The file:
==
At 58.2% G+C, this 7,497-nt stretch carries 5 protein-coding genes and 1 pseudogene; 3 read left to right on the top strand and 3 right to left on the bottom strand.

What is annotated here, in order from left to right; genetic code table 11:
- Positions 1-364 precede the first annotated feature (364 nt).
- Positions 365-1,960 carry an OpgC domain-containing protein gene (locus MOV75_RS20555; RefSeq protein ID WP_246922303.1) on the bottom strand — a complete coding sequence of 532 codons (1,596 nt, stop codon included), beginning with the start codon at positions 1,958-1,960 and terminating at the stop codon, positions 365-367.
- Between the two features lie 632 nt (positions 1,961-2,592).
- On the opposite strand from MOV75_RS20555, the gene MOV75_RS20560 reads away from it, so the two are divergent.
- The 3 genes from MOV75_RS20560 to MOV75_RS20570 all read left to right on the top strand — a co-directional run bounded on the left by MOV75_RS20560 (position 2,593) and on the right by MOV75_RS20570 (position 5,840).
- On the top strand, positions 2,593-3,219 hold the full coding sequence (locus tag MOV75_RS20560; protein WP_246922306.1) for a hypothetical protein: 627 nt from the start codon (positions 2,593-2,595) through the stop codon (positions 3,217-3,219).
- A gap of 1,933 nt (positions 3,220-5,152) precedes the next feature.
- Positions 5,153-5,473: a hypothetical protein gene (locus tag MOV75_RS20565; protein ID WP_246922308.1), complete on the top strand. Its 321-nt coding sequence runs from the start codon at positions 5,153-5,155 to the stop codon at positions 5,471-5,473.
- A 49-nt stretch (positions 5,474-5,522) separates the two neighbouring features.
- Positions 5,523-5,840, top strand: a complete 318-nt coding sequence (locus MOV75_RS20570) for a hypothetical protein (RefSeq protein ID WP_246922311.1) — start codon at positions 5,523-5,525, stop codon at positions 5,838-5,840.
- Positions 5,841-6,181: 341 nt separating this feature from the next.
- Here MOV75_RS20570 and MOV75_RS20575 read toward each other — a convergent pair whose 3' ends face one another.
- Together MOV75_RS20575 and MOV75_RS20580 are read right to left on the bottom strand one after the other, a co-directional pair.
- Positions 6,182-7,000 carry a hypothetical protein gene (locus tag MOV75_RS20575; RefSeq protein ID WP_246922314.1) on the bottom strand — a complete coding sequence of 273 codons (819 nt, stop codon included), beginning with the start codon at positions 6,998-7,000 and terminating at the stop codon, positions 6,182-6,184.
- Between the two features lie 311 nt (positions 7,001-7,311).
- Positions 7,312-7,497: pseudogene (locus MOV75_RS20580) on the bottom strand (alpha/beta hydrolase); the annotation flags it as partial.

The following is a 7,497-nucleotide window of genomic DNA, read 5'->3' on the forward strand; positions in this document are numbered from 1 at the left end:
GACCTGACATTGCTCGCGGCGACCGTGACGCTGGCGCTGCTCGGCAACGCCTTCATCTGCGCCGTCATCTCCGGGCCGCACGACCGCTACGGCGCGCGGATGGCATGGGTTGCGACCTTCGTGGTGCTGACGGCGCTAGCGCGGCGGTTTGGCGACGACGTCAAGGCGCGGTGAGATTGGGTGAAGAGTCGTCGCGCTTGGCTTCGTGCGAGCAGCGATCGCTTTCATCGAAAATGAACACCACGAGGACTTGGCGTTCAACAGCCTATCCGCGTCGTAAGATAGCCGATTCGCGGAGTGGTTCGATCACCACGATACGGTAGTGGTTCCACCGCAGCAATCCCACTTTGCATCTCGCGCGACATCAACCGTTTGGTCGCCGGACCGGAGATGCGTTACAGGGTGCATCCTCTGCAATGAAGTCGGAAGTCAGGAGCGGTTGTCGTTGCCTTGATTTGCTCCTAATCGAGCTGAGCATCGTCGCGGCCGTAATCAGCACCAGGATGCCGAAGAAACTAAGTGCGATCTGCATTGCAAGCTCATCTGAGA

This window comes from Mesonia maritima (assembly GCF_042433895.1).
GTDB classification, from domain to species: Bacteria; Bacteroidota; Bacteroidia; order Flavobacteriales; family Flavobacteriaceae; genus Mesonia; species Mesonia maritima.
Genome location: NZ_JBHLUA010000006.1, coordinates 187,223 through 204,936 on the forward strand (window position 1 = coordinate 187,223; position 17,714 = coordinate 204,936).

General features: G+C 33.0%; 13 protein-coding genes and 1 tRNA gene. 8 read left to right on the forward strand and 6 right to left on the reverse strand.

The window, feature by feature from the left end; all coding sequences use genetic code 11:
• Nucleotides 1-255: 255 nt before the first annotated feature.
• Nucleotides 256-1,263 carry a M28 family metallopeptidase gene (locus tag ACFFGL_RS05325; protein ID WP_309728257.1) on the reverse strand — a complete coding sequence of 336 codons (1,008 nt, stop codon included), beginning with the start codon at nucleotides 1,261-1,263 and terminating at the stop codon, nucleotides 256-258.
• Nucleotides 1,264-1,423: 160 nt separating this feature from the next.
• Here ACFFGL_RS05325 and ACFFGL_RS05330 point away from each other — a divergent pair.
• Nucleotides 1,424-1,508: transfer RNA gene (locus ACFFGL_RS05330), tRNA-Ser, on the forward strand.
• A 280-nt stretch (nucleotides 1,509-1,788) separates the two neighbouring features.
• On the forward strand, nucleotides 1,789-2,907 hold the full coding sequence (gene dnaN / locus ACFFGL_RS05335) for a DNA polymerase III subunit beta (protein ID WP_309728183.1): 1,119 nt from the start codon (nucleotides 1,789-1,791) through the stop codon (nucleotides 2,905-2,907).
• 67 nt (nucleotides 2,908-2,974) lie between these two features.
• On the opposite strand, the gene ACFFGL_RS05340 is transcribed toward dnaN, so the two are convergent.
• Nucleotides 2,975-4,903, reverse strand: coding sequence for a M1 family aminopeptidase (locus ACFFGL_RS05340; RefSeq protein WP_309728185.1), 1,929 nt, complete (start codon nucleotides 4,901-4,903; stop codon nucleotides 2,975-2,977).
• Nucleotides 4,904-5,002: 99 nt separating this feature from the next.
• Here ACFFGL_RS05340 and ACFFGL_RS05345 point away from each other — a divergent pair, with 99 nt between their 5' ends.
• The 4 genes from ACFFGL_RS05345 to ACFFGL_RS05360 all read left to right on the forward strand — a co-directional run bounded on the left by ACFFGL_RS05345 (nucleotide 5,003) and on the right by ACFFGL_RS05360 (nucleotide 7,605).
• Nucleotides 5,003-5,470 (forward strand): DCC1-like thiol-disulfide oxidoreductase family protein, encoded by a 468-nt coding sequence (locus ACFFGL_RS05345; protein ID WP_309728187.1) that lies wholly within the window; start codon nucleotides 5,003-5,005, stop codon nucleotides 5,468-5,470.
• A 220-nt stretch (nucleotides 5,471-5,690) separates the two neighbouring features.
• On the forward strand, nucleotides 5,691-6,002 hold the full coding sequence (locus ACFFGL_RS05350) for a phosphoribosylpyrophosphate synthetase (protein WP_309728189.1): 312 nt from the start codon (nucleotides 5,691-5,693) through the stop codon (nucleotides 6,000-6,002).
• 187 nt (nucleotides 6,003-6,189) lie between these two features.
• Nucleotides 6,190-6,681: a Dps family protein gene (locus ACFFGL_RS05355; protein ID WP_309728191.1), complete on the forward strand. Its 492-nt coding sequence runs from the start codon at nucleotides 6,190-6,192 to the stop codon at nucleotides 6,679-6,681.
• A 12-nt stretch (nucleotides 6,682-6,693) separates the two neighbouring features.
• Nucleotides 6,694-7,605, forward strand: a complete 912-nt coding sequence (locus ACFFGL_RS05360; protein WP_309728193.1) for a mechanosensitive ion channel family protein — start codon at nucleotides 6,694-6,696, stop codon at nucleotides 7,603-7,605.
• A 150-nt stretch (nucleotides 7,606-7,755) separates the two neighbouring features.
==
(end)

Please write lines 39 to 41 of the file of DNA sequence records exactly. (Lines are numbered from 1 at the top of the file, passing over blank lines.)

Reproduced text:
• Nucleotides 5,003-5,470 (forward strand): DCC1-like thiol-disulfide oxidoreductase family protein, encoded by a 468-nt coding sequence (locus ACFFGL_RS05345; protein ID WP_309728187.1) that lies wholly within the window; start codon nucleotides 5,003-5,005, stop codon nucleotides 5,468-5,470.
• A 220-nt stretch (nucleotides 5,471-5,690) separates the two neighbouring features.
• On the forward strand, nucleotides 5,691-6,002 hold the full coding sequence (locus ACFFGL_RS05350) for a phosphoribosylpyrophosphate synthetase (protein WP_309728189.1): 312 nt from the start codon (nucleotides 5,691-5,693) through the stop codon (nucleotides 6,000-6,002).